Second verse, same as the first. Here's Padraig again:
Band: Massive Attack
Why Rolling Stone gets it right: Though not quite as innovative as their debut Mezzanine is Massive Attack’s best album and a high point for electronic music in the 90s.
Why Rolling Stone gets it wrong: By the time it came out Portishead, Tricky and a host of 2nd-stringers had cluttered the playing field with releases heavily indebted to MA and time (or rather, the fickle music press) was beginning to pass them by.
Best song: "Teardrop" is probably the best MA track of all time.Halen classic.
Worst song: "Dissolved Girl," maybe?
Is it awesome?: Pretty much.
First things first, let’s be clear that "trip hop" is a meaningless term fabricated by the British music press to fulfill its’ longstanding fetish with inventing silly terms in order to divide music up into micro-genres that don’t really exist in the first place. It quickly devolved into a lazy catch-all for a wide variety of artists who may or may not have had anything to do with its’ original meaning. That isn’t too awful in and of itself – after all, the music press’ raison d’etre is finding new ways to make music sound exciting so people will buy it and the journalists will then get paid to write about it. What’s unfortunate is that in this case it made a handful of music innovators like Massive Attack, their Bristol compatriots and DJ Shadow look like purveyors of a cheap, gimmicky novelty, which they most certainly were not.
MA’s debut, "Blue Lines," stands alone in time – a jumble of soul and funk breakbeats and spaced club tunes, presided over by legendary roots reggae singer Horace Andy (solidifying the reggae/dub connection) and a rotating cast of divas, many of them, like Tracey Thorn of Everything But The Girl fame, renowned in their own right – all of it never rising above a languorous drift. That formula, which would be repeated to great success, was several years ahead of it’s time and I imagine at the time it sounded like nothing else. The strands are there for anyone interested to pull apart; the pulsing minimalism of acid house, dub’s negative space, the breakbeats from American hip hop, all informed by the avante-garde tendencies of Bristol post-punk O.G.s like The Pop Group (frontman Mark Stewart has collaborated with both MA and Tricky).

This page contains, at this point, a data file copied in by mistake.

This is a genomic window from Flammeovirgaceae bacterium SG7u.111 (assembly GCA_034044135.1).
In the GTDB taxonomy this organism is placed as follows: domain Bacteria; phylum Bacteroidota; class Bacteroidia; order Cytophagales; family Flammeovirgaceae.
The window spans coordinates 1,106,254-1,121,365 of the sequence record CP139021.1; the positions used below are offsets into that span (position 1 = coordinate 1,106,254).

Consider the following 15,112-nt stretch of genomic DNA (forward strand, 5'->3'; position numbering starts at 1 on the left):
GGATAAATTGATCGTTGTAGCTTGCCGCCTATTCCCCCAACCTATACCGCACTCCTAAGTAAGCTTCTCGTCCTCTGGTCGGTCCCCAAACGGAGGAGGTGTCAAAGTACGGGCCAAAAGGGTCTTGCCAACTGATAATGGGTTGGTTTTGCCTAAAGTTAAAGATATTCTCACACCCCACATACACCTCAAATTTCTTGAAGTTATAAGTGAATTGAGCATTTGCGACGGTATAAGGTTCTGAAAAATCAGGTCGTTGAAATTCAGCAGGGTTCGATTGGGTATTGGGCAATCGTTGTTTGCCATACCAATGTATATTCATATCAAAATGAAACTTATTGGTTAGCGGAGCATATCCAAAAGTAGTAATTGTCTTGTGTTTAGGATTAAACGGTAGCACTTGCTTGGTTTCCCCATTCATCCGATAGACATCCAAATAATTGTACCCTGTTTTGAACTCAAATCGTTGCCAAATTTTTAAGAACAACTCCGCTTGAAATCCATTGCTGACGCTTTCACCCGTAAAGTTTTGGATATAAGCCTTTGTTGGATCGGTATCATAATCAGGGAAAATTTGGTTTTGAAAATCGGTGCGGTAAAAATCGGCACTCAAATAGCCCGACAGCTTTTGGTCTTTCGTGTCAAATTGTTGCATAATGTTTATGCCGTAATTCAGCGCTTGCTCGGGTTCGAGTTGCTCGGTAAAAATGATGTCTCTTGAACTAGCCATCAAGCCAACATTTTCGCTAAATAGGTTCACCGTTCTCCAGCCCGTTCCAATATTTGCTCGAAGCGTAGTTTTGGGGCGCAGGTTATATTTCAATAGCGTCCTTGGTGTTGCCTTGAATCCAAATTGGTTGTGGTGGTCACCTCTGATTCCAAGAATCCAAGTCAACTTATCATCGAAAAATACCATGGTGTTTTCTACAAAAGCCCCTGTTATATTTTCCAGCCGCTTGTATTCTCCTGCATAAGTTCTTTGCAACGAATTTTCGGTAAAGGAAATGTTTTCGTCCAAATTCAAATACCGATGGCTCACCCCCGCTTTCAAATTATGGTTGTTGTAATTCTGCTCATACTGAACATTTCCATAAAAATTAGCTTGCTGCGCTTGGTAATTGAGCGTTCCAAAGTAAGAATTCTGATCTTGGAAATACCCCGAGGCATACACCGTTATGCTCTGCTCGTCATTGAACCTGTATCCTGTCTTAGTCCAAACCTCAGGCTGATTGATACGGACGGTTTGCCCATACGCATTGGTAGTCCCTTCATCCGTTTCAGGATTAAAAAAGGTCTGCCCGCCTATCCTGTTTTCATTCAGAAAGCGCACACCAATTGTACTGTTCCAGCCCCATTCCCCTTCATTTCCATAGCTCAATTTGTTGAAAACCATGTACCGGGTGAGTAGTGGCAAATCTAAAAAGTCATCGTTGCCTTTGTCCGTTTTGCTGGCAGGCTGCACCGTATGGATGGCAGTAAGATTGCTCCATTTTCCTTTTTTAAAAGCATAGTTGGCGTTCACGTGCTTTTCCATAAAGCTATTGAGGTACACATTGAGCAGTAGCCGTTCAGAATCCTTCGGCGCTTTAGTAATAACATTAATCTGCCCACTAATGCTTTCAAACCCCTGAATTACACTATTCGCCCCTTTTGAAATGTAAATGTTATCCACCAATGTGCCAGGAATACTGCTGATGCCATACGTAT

Parts of "Blue Lines" and "Protection," MA’s second album, sound dated today. "Mezzanine" doesn’t suffer from this nearly as much – nearly all of it still sounds reasonably fresh more than a decade on. The reggae influences are more subdued and thus better integrated with other elements. It’s an incredibly dense record (the Pitchfork review quite accurately describes it as "light-absorbing"), compressed, the beats pounding away over a sea of intricate studio touches and effects. In fact at times it threatens to collapse under its’ own weight. Fortunately by that time MA had really perfected their form and all that heaviness is mostly alleviated by their delicate touch and attention to detail.
One marked difference from their earlier work, and supposedly a great source of friction between band members, is the increased prominence of epic guitar riffs. "Teardrop", for example, sounds somewhat like an re-imagined inversion of the bombast of 80s arena rock. The vocals are, as ever, fantastic, like Horace Andy’s piercing falsetto soaring over and around "Man Next Door" (actually a remake of a reggae standard, penned by John Holt, that Andy recorded himself in the early 70s). The female vocalist is Liz Fraser from the Cocteau Twins, whose trademark indecipherable phrasing and haunting voice fit like a glove with the general sense of compression and paranoia.
It’s a shame that many people, in the US at least, probably associate Massive Attack if they even know who they are in the first place. "Mezzanine" isn’t as ground-breaking as their debut but is their most focused, resonant work. For lovers of soul, dub and hip hop alike.